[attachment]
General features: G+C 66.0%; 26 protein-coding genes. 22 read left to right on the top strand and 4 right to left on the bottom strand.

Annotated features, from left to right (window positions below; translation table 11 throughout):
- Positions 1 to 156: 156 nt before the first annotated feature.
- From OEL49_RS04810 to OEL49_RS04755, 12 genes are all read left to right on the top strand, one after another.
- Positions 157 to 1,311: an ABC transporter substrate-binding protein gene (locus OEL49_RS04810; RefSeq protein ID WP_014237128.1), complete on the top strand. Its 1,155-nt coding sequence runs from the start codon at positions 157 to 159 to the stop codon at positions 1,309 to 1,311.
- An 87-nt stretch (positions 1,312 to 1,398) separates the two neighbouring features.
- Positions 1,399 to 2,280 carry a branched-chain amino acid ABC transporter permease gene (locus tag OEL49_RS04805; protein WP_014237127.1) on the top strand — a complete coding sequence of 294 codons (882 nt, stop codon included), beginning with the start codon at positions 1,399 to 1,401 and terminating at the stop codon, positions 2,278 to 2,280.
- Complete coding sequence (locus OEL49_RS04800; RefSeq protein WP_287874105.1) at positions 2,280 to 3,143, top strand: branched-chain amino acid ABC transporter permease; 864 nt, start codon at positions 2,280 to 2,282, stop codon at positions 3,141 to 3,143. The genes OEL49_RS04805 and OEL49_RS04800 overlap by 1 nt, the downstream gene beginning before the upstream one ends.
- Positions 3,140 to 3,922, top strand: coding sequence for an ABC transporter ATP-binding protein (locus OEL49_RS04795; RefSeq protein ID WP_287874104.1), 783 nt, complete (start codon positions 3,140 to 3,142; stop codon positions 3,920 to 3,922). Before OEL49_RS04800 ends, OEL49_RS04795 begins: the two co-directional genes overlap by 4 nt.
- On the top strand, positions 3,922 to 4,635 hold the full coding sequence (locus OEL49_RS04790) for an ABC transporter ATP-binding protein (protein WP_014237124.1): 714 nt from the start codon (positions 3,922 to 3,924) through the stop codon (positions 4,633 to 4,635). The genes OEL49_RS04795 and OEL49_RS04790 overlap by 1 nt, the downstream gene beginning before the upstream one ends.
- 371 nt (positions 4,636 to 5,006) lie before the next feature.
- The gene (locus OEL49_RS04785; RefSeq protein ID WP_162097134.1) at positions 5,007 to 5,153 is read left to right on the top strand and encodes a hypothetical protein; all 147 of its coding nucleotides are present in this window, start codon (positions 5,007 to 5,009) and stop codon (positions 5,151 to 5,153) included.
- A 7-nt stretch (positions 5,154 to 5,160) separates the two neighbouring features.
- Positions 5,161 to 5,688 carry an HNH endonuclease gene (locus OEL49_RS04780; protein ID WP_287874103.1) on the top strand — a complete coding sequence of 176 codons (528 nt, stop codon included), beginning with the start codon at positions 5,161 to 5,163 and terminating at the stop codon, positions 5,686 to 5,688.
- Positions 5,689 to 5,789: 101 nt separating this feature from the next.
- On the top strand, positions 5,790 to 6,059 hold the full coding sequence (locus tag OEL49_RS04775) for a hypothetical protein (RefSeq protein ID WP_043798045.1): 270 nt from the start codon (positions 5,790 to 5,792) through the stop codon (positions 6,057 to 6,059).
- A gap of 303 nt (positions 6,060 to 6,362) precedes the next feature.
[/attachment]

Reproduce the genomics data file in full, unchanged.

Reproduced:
General features: G+C 66.0%; 26 protein-coding genes. 22 read left to right on the top strand and 4 right to left on the bottom strand.

Annotated features, from left to right (window positions below; translation table 11 throughout):
- Positions 1 to 156: 156 nt before the first annotated feature.
- From OEL49_RS04810 to OEL49_RS04755, 12 genes are all read left to right on the top strand, one after another.
- Positions 157 to 1,311: an ABC transporter substrate-binding protein gene (locus OEL49_RS04810; RefSeq protein ID WP_014237128.1), complete on the top strand. Its 1,155-nt coding sequence runs from the start codon at positions 157 to 159 to the stop codon at positions 1,309 to 1,311.
- An 87-nt stretch (positions 1,312 to 1,398) separates the two neighbouring features.
- Positions 1,399 to 2,280 carry a branched-chain amino acid ABC transporter permease gene (locus tag OEL49_RS04805; protein WP_014237127.1) on the top strand — a complete coding sequence of 294 codons (882 nt, stop codon included), beginning with the start codon at positions 1,399 to 1,401 and terminating at the stop codon, positions 2,278 to 2,280.
- Complete coding sequence (locus OEL49_RS04800; RefSeq protein WP_287874105.1) at positions 2,280 to 3,143, top strand: branched-chain amino acid ABC transporter permease; 864 nt, start codon at positions 2,280 to 2,282, stop codon at positions 3,141 to 3,143. The genes OEL49_RS04805 and OEL49_RS04800 overlap by 1 nt, the downstream gene beginning before the upstream one ends.
- Positions 3,140 to 3,922, top strand: coding sequence for an ABC transporter ATP-binding protein (locus OEL49_RS04795; RefSeq protein ID WP_287874104.1), 783 nt, complete (start codon positions 3,140 to 3,142; stop codon positions 3,920 to 3,922). Before OEL49_RS04800 ends, OEL49_RS04795 begins: the two co-directional genes overlap by 4 nt.
- On the top strand, positions 3,922 to 4,635 hold the full coding sequence (locus OEL49_RS04790) for an ABC transporter ATP-binding protein (protein WP_014237124.1): 714 nt from the start codon (positions 3,922 to 3,924) through the stop codon (positions 4,633 to 4,635). The genes OEL49_RS04795 and OEL49_RS04790 overlap by 1 nt, the downstream gene beginning before the upstream one ends.
- 371 nt (positions 4,636 to 5,006) lie before the next feature.
- The gene (locus OEL49_RS04785; RefSeq protein ID WP_162097134.1) at positions 5,007 to 5,153 is read left to right on the top strand and encodes a hypothetical protein; all 147 of its coding nucleotides are present in this window, start codon (positions 5,007 to 5,009) and stop codon (positions 5,151 to 5,153) included.
- A 7-nt stretch (positions 5,154 to 5,160) separates the two neighbouring features.
- Positions 5,161 to 5,688 carry an HNH endonuclease gene (locus OEL49_RS04780; protein ID WP_287874103.1) on the top strand — a complete coding sequence of 176 codons (528 nt, stop codon included), beginning with the start codon at positions 5,161 to 5,163 and terminating at the stop codon, positions 5,686 to 5,688.
- Positions 5,689 to 5,789: 101 nt separating this feature from the next.
- On the top strand, positions 5,790 to 6,059 hold the full coding sequence (locus tag OEL49_RS04775) for a hypothetical protein (RefSeq protein ID WP_043798045.1): 270 nt from the start codon (positions 5,790 to 5,792) through the stop codon (positions 6,057 to 6,059).
- A gap of 303 nt (positions 6,060 to 6,362) precedes the next feature.